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I agree with you as I found myself in a similar situation 1-2 years ago: I had something like 4-5 years of work experience, and 90% of it was using heavy frameworks and implementing the same CRUD-like (sometimes web) apps. Here's my 2c on this:

  1. I see that some people say that there's nothing wrong with only working like that. I disagree. It's one thing to use Spring batch and write a bit of business logic, and it's entirely different to do your own multi-threading batching engine, tailored to the type of treatment you'll be using it for. It's more complex, the category of challenges and issues is completly different. The same goes for dropping from Hibernate-only data-access application to using a low level driver and making your own code to deal with the data. Just the optimization issues alone change completely, and those are only half of the major differences in paradigm. So yeah, I think you miss out A LOT by only being an API programmer, at least that's how I used to feel.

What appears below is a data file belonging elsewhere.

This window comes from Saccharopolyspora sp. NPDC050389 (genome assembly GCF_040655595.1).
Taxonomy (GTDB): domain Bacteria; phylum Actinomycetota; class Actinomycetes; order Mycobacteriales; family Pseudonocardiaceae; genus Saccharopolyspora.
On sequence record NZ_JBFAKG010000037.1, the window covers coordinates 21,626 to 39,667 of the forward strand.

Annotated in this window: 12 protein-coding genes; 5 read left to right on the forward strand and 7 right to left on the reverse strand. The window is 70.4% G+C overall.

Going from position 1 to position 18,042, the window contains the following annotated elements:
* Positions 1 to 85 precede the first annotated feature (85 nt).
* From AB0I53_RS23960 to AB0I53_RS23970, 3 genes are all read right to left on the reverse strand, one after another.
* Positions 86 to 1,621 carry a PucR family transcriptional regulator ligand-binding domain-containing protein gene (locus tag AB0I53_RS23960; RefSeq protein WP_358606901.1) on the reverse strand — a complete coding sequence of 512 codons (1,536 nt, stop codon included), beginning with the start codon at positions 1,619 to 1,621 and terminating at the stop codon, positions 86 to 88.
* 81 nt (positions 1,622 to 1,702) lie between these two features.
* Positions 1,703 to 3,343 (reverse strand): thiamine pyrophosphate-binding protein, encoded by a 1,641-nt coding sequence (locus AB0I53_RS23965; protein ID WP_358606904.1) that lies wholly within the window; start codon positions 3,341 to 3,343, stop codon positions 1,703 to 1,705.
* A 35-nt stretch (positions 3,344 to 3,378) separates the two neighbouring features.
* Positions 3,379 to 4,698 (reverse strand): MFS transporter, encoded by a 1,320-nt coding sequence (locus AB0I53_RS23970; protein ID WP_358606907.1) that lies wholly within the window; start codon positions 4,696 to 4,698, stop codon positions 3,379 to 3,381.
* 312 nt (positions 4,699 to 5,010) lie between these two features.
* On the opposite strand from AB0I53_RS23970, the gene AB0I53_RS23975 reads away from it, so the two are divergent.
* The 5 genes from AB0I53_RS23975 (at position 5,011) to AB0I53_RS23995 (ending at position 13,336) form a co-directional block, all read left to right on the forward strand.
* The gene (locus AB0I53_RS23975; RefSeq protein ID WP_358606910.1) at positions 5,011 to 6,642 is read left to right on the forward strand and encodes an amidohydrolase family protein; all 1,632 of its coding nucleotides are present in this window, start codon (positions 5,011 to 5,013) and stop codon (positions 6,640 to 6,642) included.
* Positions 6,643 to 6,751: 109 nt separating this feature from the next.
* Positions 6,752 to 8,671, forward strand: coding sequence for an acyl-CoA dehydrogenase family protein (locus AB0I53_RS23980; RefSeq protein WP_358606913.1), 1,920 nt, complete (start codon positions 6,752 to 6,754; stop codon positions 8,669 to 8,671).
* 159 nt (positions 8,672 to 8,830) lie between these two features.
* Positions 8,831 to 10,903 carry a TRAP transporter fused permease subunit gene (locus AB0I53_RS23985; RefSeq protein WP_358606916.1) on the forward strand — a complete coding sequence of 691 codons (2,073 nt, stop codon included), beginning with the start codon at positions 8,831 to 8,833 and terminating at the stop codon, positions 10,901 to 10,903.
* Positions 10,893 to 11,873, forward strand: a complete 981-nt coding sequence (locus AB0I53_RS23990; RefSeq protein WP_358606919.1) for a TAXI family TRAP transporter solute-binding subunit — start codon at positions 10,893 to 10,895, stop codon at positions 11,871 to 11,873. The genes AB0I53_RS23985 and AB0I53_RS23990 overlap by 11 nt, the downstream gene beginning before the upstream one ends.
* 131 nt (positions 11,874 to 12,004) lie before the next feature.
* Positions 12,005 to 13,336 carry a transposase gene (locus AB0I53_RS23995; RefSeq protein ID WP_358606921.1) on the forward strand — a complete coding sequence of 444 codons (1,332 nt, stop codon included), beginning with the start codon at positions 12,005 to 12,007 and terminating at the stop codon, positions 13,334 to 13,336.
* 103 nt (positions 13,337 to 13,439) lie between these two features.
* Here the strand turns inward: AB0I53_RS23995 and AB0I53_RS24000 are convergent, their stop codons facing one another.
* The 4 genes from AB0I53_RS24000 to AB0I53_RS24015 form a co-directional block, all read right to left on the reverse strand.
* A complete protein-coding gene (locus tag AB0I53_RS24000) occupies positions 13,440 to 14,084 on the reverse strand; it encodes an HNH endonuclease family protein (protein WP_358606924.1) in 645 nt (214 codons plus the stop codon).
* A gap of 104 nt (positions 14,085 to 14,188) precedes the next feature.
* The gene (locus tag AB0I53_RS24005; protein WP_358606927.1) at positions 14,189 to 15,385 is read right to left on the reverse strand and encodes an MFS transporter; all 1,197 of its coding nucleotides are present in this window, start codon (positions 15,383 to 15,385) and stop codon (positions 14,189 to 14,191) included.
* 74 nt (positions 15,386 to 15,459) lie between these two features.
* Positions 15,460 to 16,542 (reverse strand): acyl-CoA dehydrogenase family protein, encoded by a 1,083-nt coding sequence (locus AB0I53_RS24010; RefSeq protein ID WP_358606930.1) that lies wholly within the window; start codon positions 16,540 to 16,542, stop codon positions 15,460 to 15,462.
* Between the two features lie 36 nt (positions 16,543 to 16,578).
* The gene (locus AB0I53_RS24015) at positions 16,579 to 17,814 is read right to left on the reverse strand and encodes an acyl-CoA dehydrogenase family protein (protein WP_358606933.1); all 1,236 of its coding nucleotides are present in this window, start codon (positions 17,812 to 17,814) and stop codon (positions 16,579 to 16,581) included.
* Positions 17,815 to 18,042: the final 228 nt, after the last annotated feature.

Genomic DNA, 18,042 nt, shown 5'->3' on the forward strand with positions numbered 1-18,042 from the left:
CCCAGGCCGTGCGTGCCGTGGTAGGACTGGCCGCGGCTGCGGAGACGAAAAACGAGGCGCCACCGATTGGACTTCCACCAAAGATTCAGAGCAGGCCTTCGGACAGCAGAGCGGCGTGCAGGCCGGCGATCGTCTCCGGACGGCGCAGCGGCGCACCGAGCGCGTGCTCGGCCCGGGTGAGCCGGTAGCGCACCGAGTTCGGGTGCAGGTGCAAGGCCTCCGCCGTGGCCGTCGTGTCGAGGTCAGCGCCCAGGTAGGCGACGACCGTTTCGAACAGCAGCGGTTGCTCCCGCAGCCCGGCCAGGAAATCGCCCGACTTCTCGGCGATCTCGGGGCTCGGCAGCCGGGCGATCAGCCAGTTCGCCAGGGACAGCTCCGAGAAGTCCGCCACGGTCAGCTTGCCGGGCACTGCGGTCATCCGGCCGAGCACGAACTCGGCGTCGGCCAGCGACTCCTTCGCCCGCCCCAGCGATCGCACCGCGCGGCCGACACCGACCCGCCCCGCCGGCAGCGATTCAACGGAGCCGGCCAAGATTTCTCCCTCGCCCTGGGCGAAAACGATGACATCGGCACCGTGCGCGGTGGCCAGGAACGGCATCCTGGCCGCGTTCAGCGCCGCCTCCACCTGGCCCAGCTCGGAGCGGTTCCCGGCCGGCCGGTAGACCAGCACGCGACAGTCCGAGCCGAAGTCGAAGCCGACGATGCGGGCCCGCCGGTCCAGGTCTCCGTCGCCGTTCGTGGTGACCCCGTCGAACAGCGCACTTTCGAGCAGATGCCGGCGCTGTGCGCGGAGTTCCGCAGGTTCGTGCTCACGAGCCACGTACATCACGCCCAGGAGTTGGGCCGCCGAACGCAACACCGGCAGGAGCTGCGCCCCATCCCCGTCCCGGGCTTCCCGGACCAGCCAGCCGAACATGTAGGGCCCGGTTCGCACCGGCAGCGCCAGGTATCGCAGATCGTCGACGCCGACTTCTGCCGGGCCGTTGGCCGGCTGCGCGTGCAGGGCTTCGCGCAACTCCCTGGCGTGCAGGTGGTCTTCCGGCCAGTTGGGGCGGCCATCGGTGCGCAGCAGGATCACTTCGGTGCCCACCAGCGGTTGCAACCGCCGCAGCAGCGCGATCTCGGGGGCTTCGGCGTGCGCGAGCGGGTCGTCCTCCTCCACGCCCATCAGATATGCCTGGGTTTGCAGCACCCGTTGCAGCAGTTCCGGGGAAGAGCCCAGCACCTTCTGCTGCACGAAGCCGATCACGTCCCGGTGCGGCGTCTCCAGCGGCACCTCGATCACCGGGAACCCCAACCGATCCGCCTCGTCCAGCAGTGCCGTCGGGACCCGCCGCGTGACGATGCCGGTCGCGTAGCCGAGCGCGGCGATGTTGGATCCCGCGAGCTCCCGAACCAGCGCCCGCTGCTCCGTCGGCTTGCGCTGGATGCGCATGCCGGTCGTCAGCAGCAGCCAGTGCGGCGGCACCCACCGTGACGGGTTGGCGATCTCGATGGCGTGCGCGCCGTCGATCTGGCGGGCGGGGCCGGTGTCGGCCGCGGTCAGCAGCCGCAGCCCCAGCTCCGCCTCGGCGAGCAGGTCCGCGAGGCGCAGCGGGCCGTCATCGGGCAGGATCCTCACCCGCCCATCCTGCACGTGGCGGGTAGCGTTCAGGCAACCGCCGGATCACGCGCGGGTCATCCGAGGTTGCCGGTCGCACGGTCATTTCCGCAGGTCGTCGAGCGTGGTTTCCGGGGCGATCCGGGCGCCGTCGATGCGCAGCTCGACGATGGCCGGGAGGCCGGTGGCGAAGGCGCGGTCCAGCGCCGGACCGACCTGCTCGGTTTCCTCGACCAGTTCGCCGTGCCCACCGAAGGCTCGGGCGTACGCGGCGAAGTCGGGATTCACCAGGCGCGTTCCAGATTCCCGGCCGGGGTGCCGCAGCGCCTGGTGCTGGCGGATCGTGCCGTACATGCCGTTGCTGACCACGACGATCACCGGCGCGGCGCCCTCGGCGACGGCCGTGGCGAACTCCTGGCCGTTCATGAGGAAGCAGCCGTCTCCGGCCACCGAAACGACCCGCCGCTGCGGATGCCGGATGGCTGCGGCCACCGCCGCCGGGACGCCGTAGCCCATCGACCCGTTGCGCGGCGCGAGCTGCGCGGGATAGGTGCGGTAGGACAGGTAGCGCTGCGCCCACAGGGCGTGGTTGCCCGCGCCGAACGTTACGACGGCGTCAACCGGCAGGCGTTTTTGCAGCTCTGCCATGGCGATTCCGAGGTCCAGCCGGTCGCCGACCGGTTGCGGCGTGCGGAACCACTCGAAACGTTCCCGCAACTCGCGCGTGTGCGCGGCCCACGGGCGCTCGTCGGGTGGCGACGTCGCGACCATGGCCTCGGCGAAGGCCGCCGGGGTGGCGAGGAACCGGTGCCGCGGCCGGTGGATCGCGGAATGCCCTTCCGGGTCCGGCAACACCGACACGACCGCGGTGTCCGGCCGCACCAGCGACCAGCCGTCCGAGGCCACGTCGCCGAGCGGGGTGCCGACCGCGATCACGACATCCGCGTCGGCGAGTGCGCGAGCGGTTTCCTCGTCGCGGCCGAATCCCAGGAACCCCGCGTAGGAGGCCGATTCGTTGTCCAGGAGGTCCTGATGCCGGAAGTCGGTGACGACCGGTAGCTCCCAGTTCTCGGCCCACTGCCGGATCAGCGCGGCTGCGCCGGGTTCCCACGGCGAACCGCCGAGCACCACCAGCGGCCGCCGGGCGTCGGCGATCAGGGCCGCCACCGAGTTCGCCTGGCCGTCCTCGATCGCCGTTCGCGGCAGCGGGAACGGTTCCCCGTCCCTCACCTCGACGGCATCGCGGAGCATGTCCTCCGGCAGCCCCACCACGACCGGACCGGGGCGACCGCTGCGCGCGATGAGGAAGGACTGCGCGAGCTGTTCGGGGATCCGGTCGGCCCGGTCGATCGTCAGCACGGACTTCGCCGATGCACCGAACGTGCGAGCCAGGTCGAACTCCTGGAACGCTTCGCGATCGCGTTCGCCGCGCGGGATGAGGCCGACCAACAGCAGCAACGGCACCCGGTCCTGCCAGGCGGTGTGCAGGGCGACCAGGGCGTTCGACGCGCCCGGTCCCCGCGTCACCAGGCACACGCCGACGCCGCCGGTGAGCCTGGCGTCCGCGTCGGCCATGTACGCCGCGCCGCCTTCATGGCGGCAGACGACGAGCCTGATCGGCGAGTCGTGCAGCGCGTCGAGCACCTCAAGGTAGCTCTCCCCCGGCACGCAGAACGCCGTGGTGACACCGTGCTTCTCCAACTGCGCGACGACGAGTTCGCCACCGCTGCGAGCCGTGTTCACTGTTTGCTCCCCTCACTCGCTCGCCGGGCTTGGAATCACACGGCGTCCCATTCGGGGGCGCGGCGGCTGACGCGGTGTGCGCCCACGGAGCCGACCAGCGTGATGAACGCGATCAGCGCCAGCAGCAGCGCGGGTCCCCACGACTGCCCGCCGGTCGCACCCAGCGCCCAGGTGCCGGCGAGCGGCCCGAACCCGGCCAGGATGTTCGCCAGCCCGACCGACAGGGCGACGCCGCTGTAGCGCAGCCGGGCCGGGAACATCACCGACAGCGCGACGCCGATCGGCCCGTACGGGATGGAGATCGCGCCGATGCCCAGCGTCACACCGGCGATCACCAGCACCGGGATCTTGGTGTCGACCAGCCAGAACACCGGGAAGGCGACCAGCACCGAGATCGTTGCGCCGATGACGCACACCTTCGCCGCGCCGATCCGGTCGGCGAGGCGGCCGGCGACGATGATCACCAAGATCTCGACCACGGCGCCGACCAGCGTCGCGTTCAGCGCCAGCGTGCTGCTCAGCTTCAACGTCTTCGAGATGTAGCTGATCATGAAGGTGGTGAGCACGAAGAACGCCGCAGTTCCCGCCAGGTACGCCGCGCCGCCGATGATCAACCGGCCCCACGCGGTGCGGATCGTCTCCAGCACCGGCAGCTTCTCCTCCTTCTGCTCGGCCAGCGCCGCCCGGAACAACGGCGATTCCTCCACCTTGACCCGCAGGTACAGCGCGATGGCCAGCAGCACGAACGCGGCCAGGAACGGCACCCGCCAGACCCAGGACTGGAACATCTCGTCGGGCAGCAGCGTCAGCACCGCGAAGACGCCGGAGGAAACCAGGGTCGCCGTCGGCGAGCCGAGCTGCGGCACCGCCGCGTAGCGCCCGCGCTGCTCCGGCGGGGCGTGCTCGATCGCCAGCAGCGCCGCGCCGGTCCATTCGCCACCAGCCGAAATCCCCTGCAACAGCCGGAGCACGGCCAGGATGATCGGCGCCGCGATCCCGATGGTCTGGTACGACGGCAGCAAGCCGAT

2. Luckily now I have work projects which avoid greatly the use of "famous" frameworks like Spring, Hibernate, even Servlets in favor of custom made, from scratch, code. This is because the projects I had at work were not very common, and these generic frameworks are really made with a certain type of project(s) in mind, but don't work well for others. Also there was the issue of performance: putting aside all the other pitfalls of making your code from scratch vs using a library/framework (speed of development, less bugs, more tested code etc), from a strictly performance-wise point of view it's almost always better to avoid a library/framework and do your custom code specifically tailored for the problem at hand.